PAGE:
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ARS Home » Southeast Area » Charleston, South Carolina » Vegetable Research » Research » Publications at this Location » Publication #287089

Title: Management of sweet potato leaf curl virus in sweetpotatoes using insecticides

item Jackson, D
item Ling, Kai-Shu
item Simmons, Alvin
item Harrison Jr, Howard

Submitted to: Journal of Agricultural and Urban Entomology
Publication Type: Peer Reviewed Journal
Publication Acceptance Date: 10/20/2014
Publication Date: 11/4/2014
Citation: Jackson, D.M., Ling, K., Simmons, A.M., Harrison Jr, H.F. 2014. Management of sweet potato leaf curl virus in sweetpotatoes using insecticides. Journal of Agricultural and Urban Entomology. 30:82-95.

Interpretive Summary: Sweet potato leaf curl virus, a disease transmitted by the sweetpotato whitefly, can severely reduce yields of commercial sweetpotato varieties. In this study, ARS scientists at Charleston, SC, investigated reducing the incidence of this disease in sweetpotato fields by spraying insecticides to control whiteflies. Spraying insecticides weekly or twice a week had little impact on whitefly populations in small sweetpotato plots. Even with intensive sprays, only about one-half of the plots could be protected from sweet potato leaf curl virus, indicating that insecticide management of this disease has limited value. Results of this study provide valuable information to entomologists and state extension personnel working to manage whitefly infestations and disease incidence in sweetpotato.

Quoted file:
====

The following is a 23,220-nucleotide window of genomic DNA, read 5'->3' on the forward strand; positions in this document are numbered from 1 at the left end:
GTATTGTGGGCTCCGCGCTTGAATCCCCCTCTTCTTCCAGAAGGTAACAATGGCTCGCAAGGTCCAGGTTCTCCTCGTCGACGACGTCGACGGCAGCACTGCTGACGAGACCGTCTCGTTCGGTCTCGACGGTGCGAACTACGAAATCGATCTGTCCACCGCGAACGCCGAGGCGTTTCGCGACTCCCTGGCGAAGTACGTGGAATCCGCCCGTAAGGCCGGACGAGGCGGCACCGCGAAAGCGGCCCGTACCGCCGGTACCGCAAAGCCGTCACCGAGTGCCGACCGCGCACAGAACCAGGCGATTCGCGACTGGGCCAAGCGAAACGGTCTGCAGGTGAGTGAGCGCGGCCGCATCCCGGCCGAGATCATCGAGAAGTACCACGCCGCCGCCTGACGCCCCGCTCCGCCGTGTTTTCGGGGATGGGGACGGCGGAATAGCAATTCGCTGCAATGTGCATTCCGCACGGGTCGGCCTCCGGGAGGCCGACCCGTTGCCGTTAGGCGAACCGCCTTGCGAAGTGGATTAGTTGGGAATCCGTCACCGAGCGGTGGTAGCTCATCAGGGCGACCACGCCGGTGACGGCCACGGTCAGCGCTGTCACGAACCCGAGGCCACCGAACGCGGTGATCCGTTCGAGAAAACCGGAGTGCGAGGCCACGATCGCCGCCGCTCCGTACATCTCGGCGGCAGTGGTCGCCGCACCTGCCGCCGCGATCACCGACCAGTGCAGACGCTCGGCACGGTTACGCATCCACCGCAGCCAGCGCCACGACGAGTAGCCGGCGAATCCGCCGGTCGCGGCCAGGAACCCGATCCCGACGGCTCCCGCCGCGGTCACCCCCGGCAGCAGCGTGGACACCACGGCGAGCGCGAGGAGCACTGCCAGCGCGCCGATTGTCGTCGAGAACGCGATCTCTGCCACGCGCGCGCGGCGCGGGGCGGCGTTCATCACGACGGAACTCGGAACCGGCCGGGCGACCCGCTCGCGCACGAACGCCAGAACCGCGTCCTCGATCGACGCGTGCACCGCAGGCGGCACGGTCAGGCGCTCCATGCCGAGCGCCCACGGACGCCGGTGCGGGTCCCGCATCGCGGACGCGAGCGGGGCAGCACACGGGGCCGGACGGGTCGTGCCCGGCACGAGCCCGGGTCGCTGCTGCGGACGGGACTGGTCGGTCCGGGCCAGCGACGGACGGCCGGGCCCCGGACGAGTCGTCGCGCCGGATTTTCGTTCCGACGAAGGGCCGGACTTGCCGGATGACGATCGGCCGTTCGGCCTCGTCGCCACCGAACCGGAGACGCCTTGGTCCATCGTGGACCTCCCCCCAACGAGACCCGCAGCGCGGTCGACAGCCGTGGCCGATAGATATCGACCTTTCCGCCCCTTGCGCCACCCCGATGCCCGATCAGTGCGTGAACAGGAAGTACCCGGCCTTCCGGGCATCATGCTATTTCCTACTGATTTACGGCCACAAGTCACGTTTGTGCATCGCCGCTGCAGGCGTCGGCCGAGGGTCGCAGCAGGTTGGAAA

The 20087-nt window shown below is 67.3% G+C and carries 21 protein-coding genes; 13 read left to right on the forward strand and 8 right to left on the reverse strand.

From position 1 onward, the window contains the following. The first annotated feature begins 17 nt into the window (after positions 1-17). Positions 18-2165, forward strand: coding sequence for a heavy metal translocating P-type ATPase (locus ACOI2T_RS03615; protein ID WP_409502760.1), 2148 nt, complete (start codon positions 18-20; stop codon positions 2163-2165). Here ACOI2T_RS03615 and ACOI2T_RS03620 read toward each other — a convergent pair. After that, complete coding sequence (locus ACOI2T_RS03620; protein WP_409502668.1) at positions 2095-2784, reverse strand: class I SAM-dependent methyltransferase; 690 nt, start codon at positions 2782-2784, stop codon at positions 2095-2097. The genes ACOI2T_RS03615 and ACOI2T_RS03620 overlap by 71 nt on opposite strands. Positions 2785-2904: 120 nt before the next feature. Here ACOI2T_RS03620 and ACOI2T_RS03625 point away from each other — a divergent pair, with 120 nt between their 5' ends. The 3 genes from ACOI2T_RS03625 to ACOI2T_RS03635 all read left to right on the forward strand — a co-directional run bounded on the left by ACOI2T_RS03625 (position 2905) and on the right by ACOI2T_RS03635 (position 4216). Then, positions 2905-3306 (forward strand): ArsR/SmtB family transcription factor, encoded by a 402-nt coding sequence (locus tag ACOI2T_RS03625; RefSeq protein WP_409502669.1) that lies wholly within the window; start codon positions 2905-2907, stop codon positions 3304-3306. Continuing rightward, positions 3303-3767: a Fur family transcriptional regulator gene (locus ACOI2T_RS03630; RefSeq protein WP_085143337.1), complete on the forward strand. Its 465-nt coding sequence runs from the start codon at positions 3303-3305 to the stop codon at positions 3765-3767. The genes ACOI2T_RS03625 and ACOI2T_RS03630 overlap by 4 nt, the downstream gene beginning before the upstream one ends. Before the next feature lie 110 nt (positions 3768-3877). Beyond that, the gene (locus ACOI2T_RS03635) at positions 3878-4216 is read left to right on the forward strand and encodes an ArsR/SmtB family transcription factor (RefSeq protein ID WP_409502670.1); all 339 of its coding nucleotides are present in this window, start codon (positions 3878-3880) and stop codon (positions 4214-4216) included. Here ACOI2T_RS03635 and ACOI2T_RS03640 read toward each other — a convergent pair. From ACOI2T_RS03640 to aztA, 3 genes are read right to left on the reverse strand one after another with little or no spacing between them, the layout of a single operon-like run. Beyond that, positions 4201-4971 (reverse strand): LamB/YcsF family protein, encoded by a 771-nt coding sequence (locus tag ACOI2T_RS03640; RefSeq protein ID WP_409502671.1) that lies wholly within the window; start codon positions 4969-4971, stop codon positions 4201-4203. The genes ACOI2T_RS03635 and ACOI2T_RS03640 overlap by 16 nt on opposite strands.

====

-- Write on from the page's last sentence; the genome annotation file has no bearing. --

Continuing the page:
Technical Abstract: Sweetpotato leaf curl virus (SPLCV), which is transmitted by the sweetpotato whitefly, Bemisia tabaci (Gennadius) (Hemiptera: Aleyrodidae), can severely affect yields of commercial sweetpotatoes, Ipomoea batatas (L.) Lam. (Convolvulaceae). This virus occurs every year at the U.S. Vegetable Laboratory (USVL), Charleston, S.C. In 2010 and 2011, small plots of virus-tested (negative for ‘SPLCV) Beauregard’ sweetpotato were grown at the USVL to see if they could be protected from SPLCV using insecticides. In 2010, six replications were planted in double-row plots of ten plants each. The two treatments were nonsprayed plots and plots sprayed twice weekly with imidacloprid (Provado 1.6F at 2.0 mls/gallon). A row of SPLCV-infected sweetpotato genotype W-258 was planted between the treatment plots to serve as a source of this virus. A similar test was performed in 2011, except that the plots were sprayed only once a week, and a rotation of four insecticides was used. These insecticides were Provado 1.6F (imidacloprid at 2.0 mls/gallon), Knack (pyriproxyfen at 3.0 ml/liter), Assail 30SG (acetamiprid at 1.3 grams/liter), and Endeavor 50WG (pymetrozine at 0.15 ml/liter). Yellow sticky traps were placed in each plot to monitor for whiteflies. Leaf samples were taken every other week to check for SPLCV using real-time PCR. Over the 2-year period, there were significantly fewer whiteflies on sticky cards in the sprayed treatment for only 2 of the 36 weekly samples, indicating that insecticides were largely ineffective in reducing whitefly populations in these plots. By the end of both years, all of the nonsprayed plots were infected with SPLCV. However, only about one-half of the sprayed plots were infected with SPLCV. Although, the overall incidence of SPLCV was reduced in the sprayed plots, the use of insecticides is not a recommended option for managing this disease in sweetpotato fields. It was also determined that although large populations of the potato leafhopper, Empoasca fabae (Harris) found in the sweetpotato fields tested positive for SPLCV, they were unable to transmit it to sweetpotatoes. True sweetpotato seeds from virus-infected plants also did not produce virus-infected seedlings.